Oil-Exporting Nations Warned to Diversify Industries—or Face Civil Unrest

Amid green-energy shift, too many eggs in one basket is a recipe for instability, report says.

Oil workers in Kirkuk, Iraq, in 2004. Karim Sahib/AFB via Getty

Fight disinformation. Get a daily recap of the facts that matter. Sign up for the free Mother Jones newsletter.

This story was originally published by the Guardian and is reproduced here as part of the Climate Desk collaboration.

Oil-dependent countries that are not preparing to adapt to the global shift away from fossil fuels risk their own stability, warns a new report.

Algeria, Iraq and Nigeria are the most vulnerable to “a slow-motion wave of political instability,” according to the risk analysts Verisk Maplecroft. “With the energy transition accelerating, and Covid-19 leveling out any recovery oil made over recent years, time is running out for a number of countries that have failed to diversify their economies away from exporting fossil fuels,” said the report, published late last week.

Chad and Kazakhstan were also identified as countries with a high risk of political upheaval as energy transition engulfs their economies. The west African states of Angola, Gabon, Congo, Cameroon, and Equatorial Guinea, with “fragile autocratic or semi-autocratic political systems,” were also named as high risk by the analysts.

The researchers considered factors including external break-even costs, countries’ capacity to diversify, and political resilience. Most oil-producing states failed to diversify between 2014, when oil prices plummeted, and the coronavirus pandemic, the analysts found. The situation in some countries has worsened as exports have dropped and foreign currency reserves have been depleted.

The situation is similar whether or not states are members of the OPEC oil cartel, as most exporters increased production to compensate for revenue shortages. Currency reserves dwindled, as in Saudi Arabia, for example, which “has burned through almost half of its 2014 dollar stockpile.”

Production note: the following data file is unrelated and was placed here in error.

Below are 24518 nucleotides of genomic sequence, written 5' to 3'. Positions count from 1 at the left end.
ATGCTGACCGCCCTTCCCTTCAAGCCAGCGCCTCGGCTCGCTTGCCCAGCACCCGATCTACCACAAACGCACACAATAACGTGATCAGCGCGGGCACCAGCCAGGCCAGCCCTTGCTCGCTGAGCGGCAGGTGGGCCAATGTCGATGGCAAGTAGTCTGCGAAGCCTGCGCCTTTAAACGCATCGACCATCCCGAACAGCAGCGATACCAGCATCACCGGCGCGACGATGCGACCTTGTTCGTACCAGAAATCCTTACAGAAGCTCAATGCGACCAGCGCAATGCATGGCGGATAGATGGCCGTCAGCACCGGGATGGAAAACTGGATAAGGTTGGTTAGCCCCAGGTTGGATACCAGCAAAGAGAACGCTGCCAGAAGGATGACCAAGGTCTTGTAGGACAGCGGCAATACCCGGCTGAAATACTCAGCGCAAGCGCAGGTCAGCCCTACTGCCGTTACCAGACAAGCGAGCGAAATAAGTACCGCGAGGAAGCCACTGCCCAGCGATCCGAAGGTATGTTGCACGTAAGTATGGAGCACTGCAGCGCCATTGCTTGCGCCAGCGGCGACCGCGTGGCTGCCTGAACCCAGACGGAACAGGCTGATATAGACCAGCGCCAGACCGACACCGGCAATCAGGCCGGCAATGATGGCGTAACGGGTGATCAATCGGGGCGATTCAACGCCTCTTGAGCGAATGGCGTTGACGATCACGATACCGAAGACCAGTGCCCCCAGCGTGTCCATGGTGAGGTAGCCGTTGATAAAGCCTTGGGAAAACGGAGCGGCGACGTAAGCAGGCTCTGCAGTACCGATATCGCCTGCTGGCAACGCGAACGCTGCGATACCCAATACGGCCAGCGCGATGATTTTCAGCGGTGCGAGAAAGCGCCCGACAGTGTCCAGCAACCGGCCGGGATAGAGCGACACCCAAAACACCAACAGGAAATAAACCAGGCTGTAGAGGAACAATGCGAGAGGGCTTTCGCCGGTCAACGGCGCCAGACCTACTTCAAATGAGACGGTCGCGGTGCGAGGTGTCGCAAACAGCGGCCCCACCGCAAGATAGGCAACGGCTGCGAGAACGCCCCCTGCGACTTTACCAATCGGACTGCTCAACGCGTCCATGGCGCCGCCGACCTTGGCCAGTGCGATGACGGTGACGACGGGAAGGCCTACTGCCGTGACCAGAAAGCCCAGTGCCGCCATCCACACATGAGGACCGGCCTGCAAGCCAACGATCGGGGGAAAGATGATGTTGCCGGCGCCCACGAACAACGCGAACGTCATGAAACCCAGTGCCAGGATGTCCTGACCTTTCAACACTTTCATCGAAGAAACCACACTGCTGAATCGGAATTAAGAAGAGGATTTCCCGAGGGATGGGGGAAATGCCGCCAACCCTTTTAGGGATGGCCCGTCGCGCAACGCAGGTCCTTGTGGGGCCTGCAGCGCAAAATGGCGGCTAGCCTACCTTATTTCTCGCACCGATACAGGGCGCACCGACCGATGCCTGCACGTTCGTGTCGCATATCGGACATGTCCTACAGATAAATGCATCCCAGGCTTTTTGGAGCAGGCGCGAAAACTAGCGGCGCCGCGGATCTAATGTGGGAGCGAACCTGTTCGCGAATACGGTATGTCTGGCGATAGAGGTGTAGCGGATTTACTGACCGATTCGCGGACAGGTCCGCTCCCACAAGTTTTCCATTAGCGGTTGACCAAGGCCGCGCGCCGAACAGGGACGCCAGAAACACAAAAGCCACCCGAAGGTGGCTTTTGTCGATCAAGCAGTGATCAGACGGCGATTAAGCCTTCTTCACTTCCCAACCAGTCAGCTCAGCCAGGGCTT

Nigeria and Iraq have already devalued their currencies, in effect “rebalancing their imports and exports at the expense of living standards.”

“Recent devaluations are a harbinger of the bleak options ahead for oil producers: diversify, or experience forced economic adjustments,” the report said.

Franca Wolf, Verisk Maplecroft’s senior analyst, said the energy transition was “critical for the world,” but “a threat multiplier” for countries reliant on exporting oil with little capacity to diversify their economies. “Standing still won’t be an option for these markets—the game has changed,” she said. “Political and public pressure to tackle climate change are the main drivers behind energy transition, as we have seen in the climate protest movement and electoral success of green policies in developed economies.”

Among Gulf states, the United Arab Emirates and Qatar were deemed best equipped to weather the storm. Saudi Arabia and Kuwait are also predicted to be more politically stable, with their resources and economies better positioned to diversify.

But James Lockhart Smith, Verisk Maplecroft’s head of market risk, also raised a caveat over Gulf states. “Authoritarian political stability is anything but stable over the long term and, as lower-for-longer oil prices cut into social spending, additional pressure will pile on these deceptively fragile political systems,” he said.

More Mother Jones reporting on Climate Desk

FACT:

Mother Jones was founded as a nonprofit in 1976 because we knew corporations and billionaire owners wouldn't fund the type of hard-hitting journalism we set out to do.

Today, reader support makes up about two-thirds of our budget, allows us to dig deep on stories that matter, and lets us keep our reporting free for everyone. If you value what you get from Mother Jones, please join us with a tax-deductible donation today so we can keep on doing the type of journalism 2021 demands.

payment methods

FACT:

Mother Jones was founded as a nonprofit in 1976 because we knew corporations and billionaire owners wouldn't fund the type of hard-hitting journalism we set out to do.

Today, reader support makes up about two-thirds of our budget, allows us to dig deep on stories that matter, and lets us keep our reporting free for everyone. If you value what you get from Mother Jones, please join us with a tax-deductible donation today so we can keep on doing the type of journalism 2021 demands.

payment methods

We Recommend

Latest

Sign up for our free newsletter

Subscribe to the Mother Jones Daily to have our top stories delivered directly to your inbox.

Get our award-winning magazine

Save big on a full year of investigations, ideas, and insights.

Subscribe

Support our journalism

Help Mother Jones' reporters dig deep with a tax-deductible donation.

Donate